Amantadine for Treatment of Symptoms of the Post-traumatic Confusional State
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|ClinicalTrials.gov Identifier: NCT00693121|
Recruitment Status : Completed
First Posted : June 6, 2008
Last Update Posted : August 13, 2019
Patients with traumatic brain injury often experience a period of acute confusion that may include agitation as they recover from their injuries. While this confusion generally resolves with time, patients may pose increased risk of injury to themselves or others during this period. Their behavior may also increase stress for family members and interfere with their ability to benefit from rehabilitation therapies. A number of different medications have been used to treat confusion to decrease agitation, decrease risk of injury, and improve participation in rehabilitation therapies. To this point, there has not been a research or scientific basis for knowing which medication is the best for a specific patient. The overall goal of this study is to conduct a scientific investigation to help determine which medication works best to treat confusion.
Study hypothesis: Amantadine will reduce the severity and number of symptoms of acute confusion after traumatic brain injury.
|Condition or disease||Intervention/treatment||Phase|
|Traumatic Brain Injury Posttraumatic Confusional State Delirium||Drug: Amantadine hydrochloride Drug: Placebo capsule||Phase 4|
Patients with TBI who require inpatient rehabilitation are frequently confused at the time of admission for rehabilitation. Our investigations of confusion conducted as part of the TBIMSM have clarified the nature of confusion in early recovery after TBI. Early confusion (PTCS) has been found to be a complex syndrome characterized by disorientation, cognitive impairment, restlessness, decreased level of daytime arousal, sleep disturbance, fluctuation of symptoms, and psychotic-type symptoms. PTCS complicates early management of patients with TBI, and may contribute to increased risk of injury to patients and hospital staff, increased stress among family members and staff, decreased participation in therapies, increased cost of care, and an increased likelihood of being discharged to psychiatric or long-term care settings. These facts indicate the need for effective management of PTCS. Consensus regarding optimal treatment of the cognitive and behavioral symptoms encountered among patients with PTCS does not exist currently. While many agents have been tried to address such symptoms in TBI, few have been investigated systematically. These circumstances indicate the need for appropriate clinical trials to provide guidance to clinicians for medical treatment of PTCS. In response, the NIDRR-Traumatic Brain Injury Model System of Mississippi proposed a randomized, double-blinded, placebo-controlled, parallel group trial for the pharmacological treatment of PTCS. The agent selected for this clinical trial is amantadine, an NMDA and indirect dopamine agonist. This agent will be compared to placebo on response measures of efficacy and safety.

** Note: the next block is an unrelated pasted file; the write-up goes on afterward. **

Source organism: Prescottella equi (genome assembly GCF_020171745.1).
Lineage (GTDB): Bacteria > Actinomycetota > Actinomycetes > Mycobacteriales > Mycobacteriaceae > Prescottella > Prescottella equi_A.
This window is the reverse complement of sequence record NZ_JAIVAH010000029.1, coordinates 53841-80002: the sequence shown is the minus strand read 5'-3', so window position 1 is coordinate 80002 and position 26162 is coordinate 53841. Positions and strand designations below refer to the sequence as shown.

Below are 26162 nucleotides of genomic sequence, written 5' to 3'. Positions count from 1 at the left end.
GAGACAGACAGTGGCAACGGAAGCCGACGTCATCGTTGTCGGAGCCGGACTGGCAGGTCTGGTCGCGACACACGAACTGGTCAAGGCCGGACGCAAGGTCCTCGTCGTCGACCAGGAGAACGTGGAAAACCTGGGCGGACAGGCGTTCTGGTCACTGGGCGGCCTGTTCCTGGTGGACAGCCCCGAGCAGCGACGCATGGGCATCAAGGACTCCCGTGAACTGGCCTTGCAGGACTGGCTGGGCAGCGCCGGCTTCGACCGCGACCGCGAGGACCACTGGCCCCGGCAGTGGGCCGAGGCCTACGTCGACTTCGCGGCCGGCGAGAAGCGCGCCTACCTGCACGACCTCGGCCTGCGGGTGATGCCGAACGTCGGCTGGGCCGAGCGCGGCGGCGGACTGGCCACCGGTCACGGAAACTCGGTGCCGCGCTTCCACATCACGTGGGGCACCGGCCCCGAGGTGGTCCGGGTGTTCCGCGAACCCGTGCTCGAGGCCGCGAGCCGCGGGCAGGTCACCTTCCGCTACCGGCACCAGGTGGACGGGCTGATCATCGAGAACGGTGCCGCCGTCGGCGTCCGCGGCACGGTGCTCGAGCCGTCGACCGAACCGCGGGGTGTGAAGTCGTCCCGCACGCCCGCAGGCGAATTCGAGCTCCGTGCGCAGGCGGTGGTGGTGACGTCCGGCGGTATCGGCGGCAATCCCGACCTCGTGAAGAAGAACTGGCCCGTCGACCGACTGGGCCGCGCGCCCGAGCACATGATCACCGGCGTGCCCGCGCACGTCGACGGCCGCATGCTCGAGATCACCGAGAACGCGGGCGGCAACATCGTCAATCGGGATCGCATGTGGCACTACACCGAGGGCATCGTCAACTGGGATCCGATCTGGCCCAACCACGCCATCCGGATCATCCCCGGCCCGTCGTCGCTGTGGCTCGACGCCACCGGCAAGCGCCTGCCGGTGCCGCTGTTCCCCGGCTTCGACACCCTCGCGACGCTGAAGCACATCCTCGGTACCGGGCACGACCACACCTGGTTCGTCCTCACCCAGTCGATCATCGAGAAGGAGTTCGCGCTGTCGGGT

Study hypothesis: Amantadine will reduce the severity and number of symptoms of PTCS.
|Study Type :||Interventional (Clinical Trial)|
|Actual Enrollment :||79 participants|
|Intervention Model:||Parallel Assignment|
|Masking:||Quadruple (Participant, Care Provider, Investigator, Outcomes Assessor)|
|Official Title:||Amantadine Hydrochloride for Treatment of Symptoms of the Post-traumatic Confusional State Among Neurorehabilitation Admissions With TBI: A Randomized, Double-Blind, Placebo-Controlled Trial|
|Study Start Date :||April 2003|
|Actual Primary Completion Date :||November 2007|
|Actual Study Completion Date :||March 2019|
Placebo Comparator: Placebo
Identical capsule to amantadine hydrochloride active intervention, administered twice daily x 14 days
Drug: Placebo capsule
capsule, identical to amantadine hydrochloride capsule, administered twice daily x 14 days
Active Comparator: Amantadine
Amantadine hydrochloride 100mg capsule administered twice daily x 14 days
Drug: Amantadine hydrochloride
100mg administered orally twice daily x 14 days
- Confusion Assessment Protocol (number of symptoms) [ Time Frame: 14 days ]
- number of participants withdrawn from study due to fulfillment of "escape criteria" [ Time Frame: 14 days ]
- Time to reach "non-confused" Confusion Assessment Protocol score [ Time Frame: <14 days ]
To learn more about this study, you or your doctor may contact the study research staff using the contact information provided by the sponsor.
Please refer to this study by its ClinicalTrials.gov identifier (NCT number): NCT00693121
|United States, Mississippi|
|Methodist Rehabilitation Center|
|Jackson, Mississippi, United States, 39216|
|Principal Investigator:||Stuart A Yablon, M.D.||Brain Injury Program, Methodist Rehabilitation Center|
|Study Director:||Mark Sherer, Ph.D.||Department of Research, Memorial Hermann/TIRR, Houston, TX|
|Study Director:||Risa N Richardson, Ph.D.||Polytrauma Program, James A. Haley Veterans Hospital, Tampa, FL|